Amid protests by Japan's neighbours, China and South Korea, as well as by environmentalists about Japan's impending release of treated water from the Fukushima Daiichi plant, Japanese academic Koji Okamoto explains that the radioactive substance “tritrium” present in the treated water to be released is naturally present in the environment. In fact, the release of the treated water is of negligible impact compared to the originally present tritium or tritium being released in currently operational nuclear power plants around the world.
With just about six months to go to the COP28 climate change conference in Dubai, how is China stepping up its transition to a low-carbon economy and is it on track to achieve a peak in carbon dioxide emissions before 2030 and carbon neutrality before 2060?
China’s auto market has been rattled by a brutal price war since late last year amid slowing sales. Sales of electric vehicles have plunged since a government subsidy expired at the end of last year and as consumers remain hesitant about spending.
The Chinese government has set targets for hydrogen-powered vehicles and diverse uses of hydrogen until 2035 as part of its push to get industries to shift to clean energy. However, given the processes and costs involved, it remains to be seen whether the initiative will gather enough momentum.
Until now, China has held a dominant position in the global industrial chain from cathode materials to EV battery manufacturing and vehicle production, supplying nearly half of global core products. But with a major restructuring underway, it will have to tackle rising costs, supply chain shortfalls and the need to tailor resources for different markets.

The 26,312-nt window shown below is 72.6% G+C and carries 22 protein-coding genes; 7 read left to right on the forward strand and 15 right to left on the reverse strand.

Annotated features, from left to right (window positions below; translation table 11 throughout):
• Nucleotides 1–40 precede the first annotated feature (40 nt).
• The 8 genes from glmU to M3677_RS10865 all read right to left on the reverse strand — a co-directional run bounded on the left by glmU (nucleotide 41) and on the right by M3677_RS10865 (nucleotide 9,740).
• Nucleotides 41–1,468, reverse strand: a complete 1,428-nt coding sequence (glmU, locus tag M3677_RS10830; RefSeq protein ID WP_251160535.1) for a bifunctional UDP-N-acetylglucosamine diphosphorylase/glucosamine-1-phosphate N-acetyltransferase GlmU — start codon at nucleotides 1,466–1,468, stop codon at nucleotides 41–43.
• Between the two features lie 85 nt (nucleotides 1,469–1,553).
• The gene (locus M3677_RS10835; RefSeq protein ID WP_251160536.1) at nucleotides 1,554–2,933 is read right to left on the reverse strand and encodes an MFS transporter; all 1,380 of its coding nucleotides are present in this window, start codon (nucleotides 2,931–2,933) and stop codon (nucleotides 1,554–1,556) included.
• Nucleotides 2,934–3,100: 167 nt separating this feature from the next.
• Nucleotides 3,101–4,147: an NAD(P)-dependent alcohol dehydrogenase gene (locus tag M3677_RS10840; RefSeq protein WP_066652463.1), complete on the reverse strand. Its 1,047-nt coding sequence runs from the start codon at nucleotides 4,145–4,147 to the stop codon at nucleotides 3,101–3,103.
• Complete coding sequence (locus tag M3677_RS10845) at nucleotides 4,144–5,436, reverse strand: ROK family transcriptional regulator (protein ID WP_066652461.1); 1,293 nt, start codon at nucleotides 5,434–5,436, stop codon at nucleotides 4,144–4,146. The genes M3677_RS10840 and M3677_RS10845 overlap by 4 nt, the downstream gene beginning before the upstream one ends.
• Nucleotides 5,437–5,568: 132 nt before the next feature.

China lacks sufficient reserves of strategic minerals. The country's strategic mineral reserves, including iron, copper, aluminum, nickel and lithium, equals less than 20% of the world’s total, while the country accounts for more than half of global consumption of cobalt, aluminum and copper. What are China's options?
Energy security and ensuring that oil and gas retain a significant share of the global energy mix for some time to come are strong ties that bind China-Saudi Arabia relations. Coupled with collaborative opportunities in growth areas such as renewable energy and electricity generation, their partnership seems to be going from strength to strength.
This year’s dramatic geopolitical changes have significantly altered the calculus for foreign investment in China as large European enterprises are increasingly taking the lead and Japanese businesses are retreating in manufacturing and advancing in services. American companies, on the other hand, are frozen as the US government imposes tough sanctions on China’s tech sector and as manufacturers weigh strategic moves back to the US.
As energy prices soar in Europe, the continent has been turning to China to get it through the approaching winter, from purchasing electric blankets and thermal stockings to importing natural gas. Zaobao’s China Desk explores the geopolitical factors involved and how Europe is both dependent on China and resistant to this dependence.